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Spain vs. the Netherlands: similarities and differences

Spain vs. the Netherlands: similarities and differences

We are spending a few weeks in the Netherlands to recover from packing, cleaning and painting, and to meet up with family and friends before our long drive to Spain.  Holland has been basking in glorious sunshine coupled with heatwave temperatures ever since we arrived, and so being here feels a bit like being in Spain, albeit with some notable differences….

A short cycling holiday

Holland is made for cycling, with its temperate climate, flat landscape and amazing network of cycle paths that are safe, easy and quiet.   However, on our two-day mini tour, we were cycling up and down through the dunes, without shade, and in a heatwave – so probably not too dissimilar from a Spanish cycling experience.  The sea provided a very welcome cooling off, and I found that dipping a t-shirt in sea water and wearing it on my head prevented me from having a heat stroke, though I appreciate it’s not the most elegant of attires!

Wet t-shirt, wet bandana – anything to keep cool!

We have discovered that Spain can be good for cycling too, and we’ve found some great places to cycle in Andalusia, such as the Via Verde and along the Malaga coastline.  Just not during the heat of the day in the middle of the summer!


The biggest difference between the two countries is the presence of water.  In the Netherlands there is seaside all around, and it’s also full of lakes, canals, rivers – you can’t go far without seeing water somewhere.  This couldn’t be further from the truth around Casa Campestre, where the river beds run dry in the summer and the local lake (Lake Iznajar) is no longer visible from our house – until the rain comes in the winter and the snow melts from the Sierra Nevada.  So, when it rains in Spain, we are always incredibly pleased!

Food and Drink

I love being in Holland, and the food and drink in the supermarkets reminds me of growing up here.  Living in the UK, I’ve sometimes longed for ‘drop’ (Dutch salty licorice), ‘rijsttafel’ (Indonesian dishes) and ‘karnemelk’ (Hilary describes this as milk that’s gone off, but that clearly isn’t true, it’s a cross between milk and yoghurt, and utterly refreshing).  Now we’re moving to Spain, we will miss English cuisine, such as roast dinners and rhubarb crumble.  But we also feel that the best thing about being in a new country is exploring different tastes, ingredients and ways of cooking – and we can’t wait to experience it all.   And we love Spanish supermarkets.  Especially the Mercadona, where the staff are always amazingly friendly, the fish is fresh, and the vegetables and fruit look great.  It’s all a very different and a much more upbeat experience than shopping in our local Sainsburys.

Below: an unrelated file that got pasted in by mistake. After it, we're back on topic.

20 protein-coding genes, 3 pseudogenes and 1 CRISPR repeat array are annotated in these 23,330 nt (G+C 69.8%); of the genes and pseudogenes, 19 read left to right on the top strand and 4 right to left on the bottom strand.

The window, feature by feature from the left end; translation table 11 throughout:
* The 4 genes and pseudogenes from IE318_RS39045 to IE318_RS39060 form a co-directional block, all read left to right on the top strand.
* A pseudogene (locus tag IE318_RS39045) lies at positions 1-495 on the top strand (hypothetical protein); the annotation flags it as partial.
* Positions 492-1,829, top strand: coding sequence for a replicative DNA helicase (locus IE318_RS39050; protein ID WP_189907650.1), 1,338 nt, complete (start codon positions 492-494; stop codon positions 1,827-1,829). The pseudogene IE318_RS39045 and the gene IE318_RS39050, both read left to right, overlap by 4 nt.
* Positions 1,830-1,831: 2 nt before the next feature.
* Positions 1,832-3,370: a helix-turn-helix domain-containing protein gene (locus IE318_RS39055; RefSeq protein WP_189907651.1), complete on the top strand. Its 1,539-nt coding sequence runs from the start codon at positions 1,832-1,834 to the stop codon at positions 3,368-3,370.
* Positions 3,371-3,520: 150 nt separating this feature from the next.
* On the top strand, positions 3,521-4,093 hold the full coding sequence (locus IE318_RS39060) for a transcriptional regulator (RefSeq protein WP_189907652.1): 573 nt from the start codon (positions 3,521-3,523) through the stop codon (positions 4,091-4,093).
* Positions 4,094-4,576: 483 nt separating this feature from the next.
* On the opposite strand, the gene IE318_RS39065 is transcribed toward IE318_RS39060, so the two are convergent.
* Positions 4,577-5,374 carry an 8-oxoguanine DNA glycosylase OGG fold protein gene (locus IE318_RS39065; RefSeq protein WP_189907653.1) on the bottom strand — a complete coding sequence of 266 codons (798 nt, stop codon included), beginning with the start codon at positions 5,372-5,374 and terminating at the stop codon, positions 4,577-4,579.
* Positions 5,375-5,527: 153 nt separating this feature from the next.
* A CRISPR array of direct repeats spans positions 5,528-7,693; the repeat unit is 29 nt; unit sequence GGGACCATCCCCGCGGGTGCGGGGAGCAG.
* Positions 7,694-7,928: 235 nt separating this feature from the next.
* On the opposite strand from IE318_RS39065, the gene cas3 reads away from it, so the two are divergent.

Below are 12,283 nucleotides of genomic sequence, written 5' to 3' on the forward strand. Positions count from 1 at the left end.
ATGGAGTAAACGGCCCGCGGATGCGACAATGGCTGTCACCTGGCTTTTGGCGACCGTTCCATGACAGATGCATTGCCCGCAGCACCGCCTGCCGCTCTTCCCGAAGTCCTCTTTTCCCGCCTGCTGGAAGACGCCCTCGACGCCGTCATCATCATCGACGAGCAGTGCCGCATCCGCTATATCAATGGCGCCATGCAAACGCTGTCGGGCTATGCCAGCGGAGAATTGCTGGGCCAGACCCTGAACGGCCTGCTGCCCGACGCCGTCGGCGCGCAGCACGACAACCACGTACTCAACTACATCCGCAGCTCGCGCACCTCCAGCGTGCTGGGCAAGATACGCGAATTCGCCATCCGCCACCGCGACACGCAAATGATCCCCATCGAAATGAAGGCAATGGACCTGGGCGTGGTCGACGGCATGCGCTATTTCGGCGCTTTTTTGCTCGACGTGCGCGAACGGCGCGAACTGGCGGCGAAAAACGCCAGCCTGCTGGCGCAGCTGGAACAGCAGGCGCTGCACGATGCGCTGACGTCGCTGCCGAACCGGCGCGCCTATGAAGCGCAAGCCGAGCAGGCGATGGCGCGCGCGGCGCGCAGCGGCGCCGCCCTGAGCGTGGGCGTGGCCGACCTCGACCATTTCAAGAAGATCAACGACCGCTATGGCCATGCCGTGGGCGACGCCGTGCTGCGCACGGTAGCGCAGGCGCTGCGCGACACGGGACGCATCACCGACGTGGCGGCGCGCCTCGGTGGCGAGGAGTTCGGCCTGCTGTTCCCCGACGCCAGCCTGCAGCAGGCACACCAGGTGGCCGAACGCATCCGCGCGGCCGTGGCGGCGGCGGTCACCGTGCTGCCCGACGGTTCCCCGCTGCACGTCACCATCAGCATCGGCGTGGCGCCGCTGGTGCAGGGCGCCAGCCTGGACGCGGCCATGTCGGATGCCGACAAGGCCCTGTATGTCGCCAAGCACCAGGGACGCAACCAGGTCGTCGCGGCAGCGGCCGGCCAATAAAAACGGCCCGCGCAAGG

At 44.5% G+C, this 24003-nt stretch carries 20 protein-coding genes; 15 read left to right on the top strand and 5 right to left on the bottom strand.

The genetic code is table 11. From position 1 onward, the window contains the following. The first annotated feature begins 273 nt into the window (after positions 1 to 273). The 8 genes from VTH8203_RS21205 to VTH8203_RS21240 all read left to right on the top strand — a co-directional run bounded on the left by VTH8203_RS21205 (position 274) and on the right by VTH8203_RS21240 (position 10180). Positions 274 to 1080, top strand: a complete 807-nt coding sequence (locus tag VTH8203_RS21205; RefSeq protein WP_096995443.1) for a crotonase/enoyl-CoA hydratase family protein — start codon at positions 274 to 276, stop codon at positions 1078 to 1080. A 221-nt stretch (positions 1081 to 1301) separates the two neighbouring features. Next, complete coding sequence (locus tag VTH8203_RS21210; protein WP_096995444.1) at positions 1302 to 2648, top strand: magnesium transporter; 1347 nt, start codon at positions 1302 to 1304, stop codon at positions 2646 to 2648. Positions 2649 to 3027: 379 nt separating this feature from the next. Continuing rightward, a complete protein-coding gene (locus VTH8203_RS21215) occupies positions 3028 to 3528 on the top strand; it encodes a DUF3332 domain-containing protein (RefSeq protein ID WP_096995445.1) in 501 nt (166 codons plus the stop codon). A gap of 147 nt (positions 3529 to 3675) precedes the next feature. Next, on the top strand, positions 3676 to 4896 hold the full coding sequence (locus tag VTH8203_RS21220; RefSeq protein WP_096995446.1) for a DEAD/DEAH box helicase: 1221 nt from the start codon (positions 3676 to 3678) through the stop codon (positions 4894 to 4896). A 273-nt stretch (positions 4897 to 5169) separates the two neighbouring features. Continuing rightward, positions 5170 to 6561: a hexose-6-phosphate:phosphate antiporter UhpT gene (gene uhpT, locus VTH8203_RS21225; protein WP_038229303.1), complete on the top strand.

Cost of living

Hilary and I were very surprised at the prices in the Dutch shops – even when ignoring the current terrible pound/euro exchange rate, it felt like prices have gone up enormously in the past year or so compared with the UK.  We are concerned about the exchange rate, as our income in Spain will largely come from the UK, but cost of living in Spain is definitely a lot better than in the Netherlands. And as long as Spanish prices stay stable and the pound doesn’t go down too crazily in this whole Brexit saga, we think we’ll manage.  Uncertain times, though, with the threat of a ‘no-deal Brexit’ becoming increasingly real.


The most marked difference between the Netherlands and Spain is time.  In Holland (and yes, I use ‘the Netherlands’ and ‘Holland’ interchangeably, I’m not a purist!), the day starts early, lunch is early (12 noon is not uncommon) and dinner is early (5pm onwards) and we go to bed early.  When we’re in Spain, we tend to have breakfast around 10am, lunch around 3pm and dinner around 9pm.  Or sometimes even later.  In Spain, children are often still up and about at midnight.  It’s a different way of life and a different culture, and that is what makes our move to Casa Campestre so exciting.

City vs countryside

In the Hague, where I’ve grown up, you’re never far away from a shop, a supermarket, a cinema, a theatre or entertainment.   The same goes for where we lived in the UK.  In Casa Campestre, however, the nearest village store is 25 minutes’ walk away and the nearest supermarket is a 30 minute drive.   This means we have to plan our shopping expeditions much more carefully, and it also means it’s a much calmer existence.  Fewer commercial distractions, more time for reading and reflecting – and writing blogs!   It may prove to be too calm for me, and once we are in Spain, I will want to explore what’s out there, and what I can get involved in.  Can’t wait!

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